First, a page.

In a country falling squarely on many tourists’ radars for its all-inclusive resorts and organised bus tours, I instead remember the Togean Islands as a place where the most serious decisions I made included “SCUBA or snorkel?” and “Should we walk across the beach for a warm beer or the island for a cold?” It was a place where, unlike most of the island paradises of my memory, paradise lived up to my ideals.
Togean Island Style
Many of Indonesia’s islands offer sun, sand and sea. Not all of them – indeed very few – engender a feeling of community and family. One handful that does is the Togean Islands, which respond to the needs of an eclectic mix of nationalities and travelling styles. In particular, the islands’ Pondok Lestari homestay offered me the ideal combination of beautiful beaches and a feeling of belonging.
On the Togean island of Kadidiri, we gathered each evening to squabble over who ate the last of the sambal or whose turn it was to walk for more beer. On most nights, after a big communal dinner, we predictably settled into Swiss board games or Indonesian cards. Explaining rules and strategies across languages – English to German to French to Bahasa –was so inefficient that the most commonly heard phrase was “Cannot!”
The days offered more excitement than the chilled-out nights. On mornings that Aka (our homestay host) didn’t take out the Lestari boat for fishing/snorkelling trips, the resort just down the beach rented sea kayaks to paddle to nearby islands. When Aka was around, each afternoon was randomly adventurous. One day we visited protected mangroves, while the next we toured the shallow reefs our host/driver prefers for fishing. On yet another day, we finally explored the intra-island trails and over-water villages of the local Bajo community.
On really big days, or maybe just when the call of civilisation became overwhelming, Aka invited us back to the ferry port. If no new guests showed up on the morning ferry, Wakai’s wet markets and waterfall were ours to explore. They were part of the largest settlement within six or seven hours’ boat ride, which was overwhelming after days of quiet peace. Wakai even has motorbikes buzzing down its dirt roads. A day trip to the village definitely makes for a great diversion, but we always welcomed the sunset boat ride back home.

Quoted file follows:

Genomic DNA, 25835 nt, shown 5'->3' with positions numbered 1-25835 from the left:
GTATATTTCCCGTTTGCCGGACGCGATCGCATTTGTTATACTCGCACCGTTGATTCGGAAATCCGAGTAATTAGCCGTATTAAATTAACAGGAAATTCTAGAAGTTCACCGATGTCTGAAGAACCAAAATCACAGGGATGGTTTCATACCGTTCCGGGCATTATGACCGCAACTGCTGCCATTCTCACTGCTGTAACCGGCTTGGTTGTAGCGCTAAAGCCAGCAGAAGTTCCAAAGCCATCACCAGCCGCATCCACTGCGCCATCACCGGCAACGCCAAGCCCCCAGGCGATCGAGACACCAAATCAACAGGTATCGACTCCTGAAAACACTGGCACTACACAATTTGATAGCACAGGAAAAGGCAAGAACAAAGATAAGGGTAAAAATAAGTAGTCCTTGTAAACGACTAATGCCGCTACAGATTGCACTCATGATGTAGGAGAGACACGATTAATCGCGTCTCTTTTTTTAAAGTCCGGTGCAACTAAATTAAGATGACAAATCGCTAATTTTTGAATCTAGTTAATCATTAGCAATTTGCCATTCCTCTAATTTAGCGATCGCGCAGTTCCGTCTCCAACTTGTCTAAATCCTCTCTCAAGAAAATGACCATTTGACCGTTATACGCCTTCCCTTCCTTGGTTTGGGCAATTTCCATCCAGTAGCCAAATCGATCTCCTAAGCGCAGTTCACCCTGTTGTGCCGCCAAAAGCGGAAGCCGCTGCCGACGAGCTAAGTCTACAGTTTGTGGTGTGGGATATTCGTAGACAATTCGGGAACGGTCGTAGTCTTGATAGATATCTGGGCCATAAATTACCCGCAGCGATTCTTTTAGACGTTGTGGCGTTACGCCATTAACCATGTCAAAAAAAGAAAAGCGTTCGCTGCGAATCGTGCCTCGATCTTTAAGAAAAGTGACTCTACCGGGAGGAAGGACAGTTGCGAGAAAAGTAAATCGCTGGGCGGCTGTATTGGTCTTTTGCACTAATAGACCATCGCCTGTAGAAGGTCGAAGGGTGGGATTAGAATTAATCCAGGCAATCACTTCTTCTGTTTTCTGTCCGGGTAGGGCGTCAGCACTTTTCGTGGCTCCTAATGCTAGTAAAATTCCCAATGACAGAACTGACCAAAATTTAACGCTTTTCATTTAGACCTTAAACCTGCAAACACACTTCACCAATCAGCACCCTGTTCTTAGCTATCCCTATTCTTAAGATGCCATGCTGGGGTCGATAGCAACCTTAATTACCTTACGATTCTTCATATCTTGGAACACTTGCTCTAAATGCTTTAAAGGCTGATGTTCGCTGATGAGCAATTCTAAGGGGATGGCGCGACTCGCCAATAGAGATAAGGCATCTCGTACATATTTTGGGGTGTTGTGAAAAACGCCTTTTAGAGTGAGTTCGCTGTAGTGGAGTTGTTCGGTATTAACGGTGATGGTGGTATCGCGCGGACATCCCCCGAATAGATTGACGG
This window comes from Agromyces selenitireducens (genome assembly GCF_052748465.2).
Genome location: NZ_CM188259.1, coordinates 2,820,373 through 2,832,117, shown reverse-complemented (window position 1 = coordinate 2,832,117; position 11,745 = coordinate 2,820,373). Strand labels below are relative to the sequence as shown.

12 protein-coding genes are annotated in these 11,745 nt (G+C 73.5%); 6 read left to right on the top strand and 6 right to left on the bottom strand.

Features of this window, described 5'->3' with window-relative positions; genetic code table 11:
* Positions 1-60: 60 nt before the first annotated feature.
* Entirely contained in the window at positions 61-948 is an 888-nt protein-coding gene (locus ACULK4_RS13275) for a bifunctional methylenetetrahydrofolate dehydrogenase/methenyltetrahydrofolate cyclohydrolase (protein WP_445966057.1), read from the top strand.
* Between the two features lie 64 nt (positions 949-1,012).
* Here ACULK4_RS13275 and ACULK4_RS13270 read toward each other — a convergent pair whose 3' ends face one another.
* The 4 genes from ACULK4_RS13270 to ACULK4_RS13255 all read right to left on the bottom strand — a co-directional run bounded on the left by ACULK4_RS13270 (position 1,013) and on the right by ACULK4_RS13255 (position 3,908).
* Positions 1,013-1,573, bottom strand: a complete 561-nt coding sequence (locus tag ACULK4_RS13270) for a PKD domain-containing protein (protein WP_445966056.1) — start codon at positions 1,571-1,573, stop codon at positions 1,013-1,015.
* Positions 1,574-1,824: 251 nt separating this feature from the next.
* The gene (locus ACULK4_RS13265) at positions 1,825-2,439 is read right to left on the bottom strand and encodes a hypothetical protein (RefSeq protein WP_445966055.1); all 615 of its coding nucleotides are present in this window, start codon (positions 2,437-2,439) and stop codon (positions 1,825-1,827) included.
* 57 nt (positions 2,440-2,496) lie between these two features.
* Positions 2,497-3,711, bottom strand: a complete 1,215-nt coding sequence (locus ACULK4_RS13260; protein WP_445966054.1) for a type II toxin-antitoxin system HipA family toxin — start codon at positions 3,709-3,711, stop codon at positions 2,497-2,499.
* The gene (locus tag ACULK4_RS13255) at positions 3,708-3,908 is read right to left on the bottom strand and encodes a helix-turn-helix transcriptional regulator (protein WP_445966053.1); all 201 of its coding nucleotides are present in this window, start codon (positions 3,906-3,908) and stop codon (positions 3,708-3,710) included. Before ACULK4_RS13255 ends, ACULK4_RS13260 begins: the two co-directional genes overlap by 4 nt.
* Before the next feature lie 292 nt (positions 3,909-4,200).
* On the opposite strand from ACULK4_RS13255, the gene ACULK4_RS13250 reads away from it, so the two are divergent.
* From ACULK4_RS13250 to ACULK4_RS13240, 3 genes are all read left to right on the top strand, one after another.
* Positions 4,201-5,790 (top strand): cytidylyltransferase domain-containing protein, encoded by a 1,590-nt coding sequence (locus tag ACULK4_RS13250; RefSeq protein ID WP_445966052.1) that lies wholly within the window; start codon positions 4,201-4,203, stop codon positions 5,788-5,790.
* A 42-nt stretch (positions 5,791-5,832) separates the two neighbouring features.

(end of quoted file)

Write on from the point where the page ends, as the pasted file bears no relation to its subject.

Local Communal Living
All this warm camaraderie is the very atmosphere that Pondok Lestari seems built to evoke. Basic rooms – just a bed and mosquito net – push guests out toward the beach each morning. With limited electricity and no wifi, the homestay’s common space becomes an arena for interaction hard to find in other guesthouses. Sitting on hut-front balconies or swinging on community hammocks, guest form plans for sea-kayaking and jungle hikes or lazy beachfront snorkels and an afternoon of reading.
While there are two other places to stay on the island of Kadidiri, both of them proper resort-type accommodation with dive shops and bars, at the end of our week, most of the island’s other guests were spending their evenings at the Lestari homestay as well.
Saying Goodbye… for Now
Like so many backpacker decisions, my choice to stay at Lestari was determined by economy rather than experience. Fortunately, all along the way in Indonesia – from tourists in Bunaken to bureaucrats in Manado – everyone promised that the Togean Islands are the ideal blend of off-grid living, underwater nature and pure local charm.
I often ignore hyperbole like this, but when the Lestari outrigger met our overnight ferry from the mainland and promised a free ride to US$11-per-night bed, food and snorkelling trips, I was forced to wonder what other options were really even worth considering.
Though a handful of tourists in the Togean Islands stay for one or two nights, most hunker down for considerably longer. After a week on Kadidiri, having expected to spend two or three nights before skipping to another island, my travel buddy and I discussed when we would be able to pull ourselves away.
Lily, a French nurse, was months into her stay and still in no hurry to leave. Having come on her first visit to Indonesia and made close ties to the family running Pondok Lestari, her decision always to return to the island seemed obvious in the bonfire light of my last night on the beach.
After one last sleepless night of empty bottles and heartfelt discussions, waving goodbye from the outrigger, even now I wonder if leaving was the right choice at all.